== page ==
Host: Saltriver Horsemanship
Written by Heath Stewart – Owner, Saltriver Horsemanship and Performance Horses.
Usually the station clinic run is broken into 2 or 3 blocks, but last year with Easter being earlier we managed to sequence the run. First cab off the rank was Roebuck Plains where Doug takes on quite a few young Aboriginal trainees. Some of the trainees are quite young so keeping them focussed can be quite a challenge, one which has required me to improve my communication and presentation.
Sometimes things can get lost in translation so I make sure I explain things in several ways to make sure the concepts are understood. It can cause a few laughs. When I told one young fella who was yelling at his horse when it failed to do what he wanted, that the horse didn’t understand English, I quipped to try speaking in Spanish. Another wide eyed young fella said in complete seriousness “Is that horse Spanish?” which gave us all a good chuckle.
Next stop was Ruby Plains where Merv and Jenny always seems to have a really good crew. It’s a welcome relief from the late wet season humidity over on the coast. I was waiting for my horses to crap themselves when the huge herd of goats that roam around the homestead cut through their yard, but fortunately they just stared a bit pop eyed instead. On the last day we get to work with cattle to put the previous days horsemanship into practice. The cattle are much easier to herd than the guinea fowl that occasionally cross the arena!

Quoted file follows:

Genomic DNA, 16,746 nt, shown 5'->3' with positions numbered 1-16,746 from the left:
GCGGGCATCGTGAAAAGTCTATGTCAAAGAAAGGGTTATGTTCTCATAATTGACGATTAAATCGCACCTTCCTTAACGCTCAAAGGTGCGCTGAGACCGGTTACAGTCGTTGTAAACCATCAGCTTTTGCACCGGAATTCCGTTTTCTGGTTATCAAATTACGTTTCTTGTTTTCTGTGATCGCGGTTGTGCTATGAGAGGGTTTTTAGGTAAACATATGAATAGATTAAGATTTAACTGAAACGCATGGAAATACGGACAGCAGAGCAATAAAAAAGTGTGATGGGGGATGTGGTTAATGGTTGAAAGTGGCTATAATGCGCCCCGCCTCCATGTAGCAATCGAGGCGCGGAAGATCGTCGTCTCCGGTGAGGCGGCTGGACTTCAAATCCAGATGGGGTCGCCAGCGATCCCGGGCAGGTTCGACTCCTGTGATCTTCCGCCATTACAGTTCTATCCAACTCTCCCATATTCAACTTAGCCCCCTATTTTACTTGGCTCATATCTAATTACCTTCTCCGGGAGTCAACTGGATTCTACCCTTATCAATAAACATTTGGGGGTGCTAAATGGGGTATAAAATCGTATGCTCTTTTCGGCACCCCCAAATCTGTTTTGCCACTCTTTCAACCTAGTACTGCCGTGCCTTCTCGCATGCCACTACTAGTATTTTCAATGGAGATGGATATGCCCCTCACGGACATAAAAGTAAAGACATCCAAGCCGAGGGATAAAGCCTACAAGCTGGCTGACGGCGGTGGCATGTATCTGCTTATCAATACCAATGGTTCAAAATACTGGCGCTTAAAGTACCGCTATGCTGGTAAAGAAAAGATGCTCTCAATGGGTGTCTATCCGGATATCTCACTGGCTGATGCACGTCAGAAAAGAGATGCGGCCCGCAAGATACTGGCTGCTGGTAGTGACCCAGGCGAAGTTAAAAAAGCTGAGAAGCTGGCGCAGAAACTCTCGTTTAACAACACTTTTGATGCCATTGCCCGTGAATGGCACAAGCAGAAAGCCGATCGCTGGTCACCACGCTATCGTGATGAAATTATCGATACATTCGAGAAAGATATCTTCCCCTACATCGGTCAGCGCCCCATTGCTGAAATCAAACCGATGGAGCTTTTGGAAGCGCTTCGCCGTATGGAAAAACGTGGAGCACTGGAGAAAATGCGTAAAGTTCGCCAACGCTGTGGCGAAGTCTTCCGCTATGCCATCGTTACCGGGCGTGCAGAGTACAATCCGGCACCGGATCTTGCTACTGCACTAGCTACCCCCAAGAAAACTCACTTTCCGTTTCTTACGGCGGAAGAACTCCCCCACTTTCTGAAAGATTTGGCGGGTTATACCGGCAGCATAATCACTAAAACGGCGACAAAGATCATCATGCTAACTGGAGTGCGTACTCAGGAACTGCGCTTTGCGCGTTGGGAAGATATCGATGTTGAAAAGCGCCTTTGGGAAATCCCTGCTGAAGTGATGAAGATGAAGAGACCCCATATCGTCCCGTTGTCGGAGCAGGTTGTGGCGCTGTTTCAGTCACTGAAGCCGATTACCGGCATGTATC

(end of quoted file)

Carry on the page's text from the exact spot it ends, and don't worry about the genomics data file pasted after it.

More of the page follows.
From Ruby we came back to Myroodah where Chris and Pam get the trainees as well as the stock camp involved. Having the senior stockmen involved with the young trainees has been really successful here. The respect commanded by the older guys really gets the younger trainees involved.
One of the funnier moments there was when Lesley asked me to explain what I meant when I used the term “persistence”. My explanation was “Well, if you really like a girl and you ask her out but she says no, so you work hard to impress her and later ask again but she says no, so you don’t give up and later yet ask her again and if you’re lucky she might say yes.” “So”, says Lesley, “Persistence is like stalking?”
After Myroodah I head to Jamie and Gemma at Meda, where Matt brings the Blina crew for a combined clinic. It’s quite a big group, but everyone gives it 100% so it’s a great few days. It’s hot and humid but a few quiet ales in the evening hit the spot. It was also great to see “Saltriver Solitaire” who is now the resident sire at Meda.
Working my way back down the coast next is Mardie with Richo and Lindy. He’s gotten really interested in his horsemanship in the last few years and the results are showing. It’s a smaller group so we really get to drill down deep with specific things that will help each individual. The weather is much cooler and the easterlies were more noticeable down this way. Richo has heavily implemented the LSS principles into his program so the horsemanship fits in really well.
Last but not least was Urala, where Joe hosted also Koordarrie, Yanrey, and Mindaroo. It’s my first time here and I loved working with a new group.
It’s an amazing spot within 500m of the ocean, and a fitting finale was to have a swim and some beers after the last day.
I arrived home after 27 days of clinics plus 6500km driving within 36 days. Though glad to be home, I had enjoyed the run so much, I could have been heading to the next station! The horses had definitely earnt a holiday!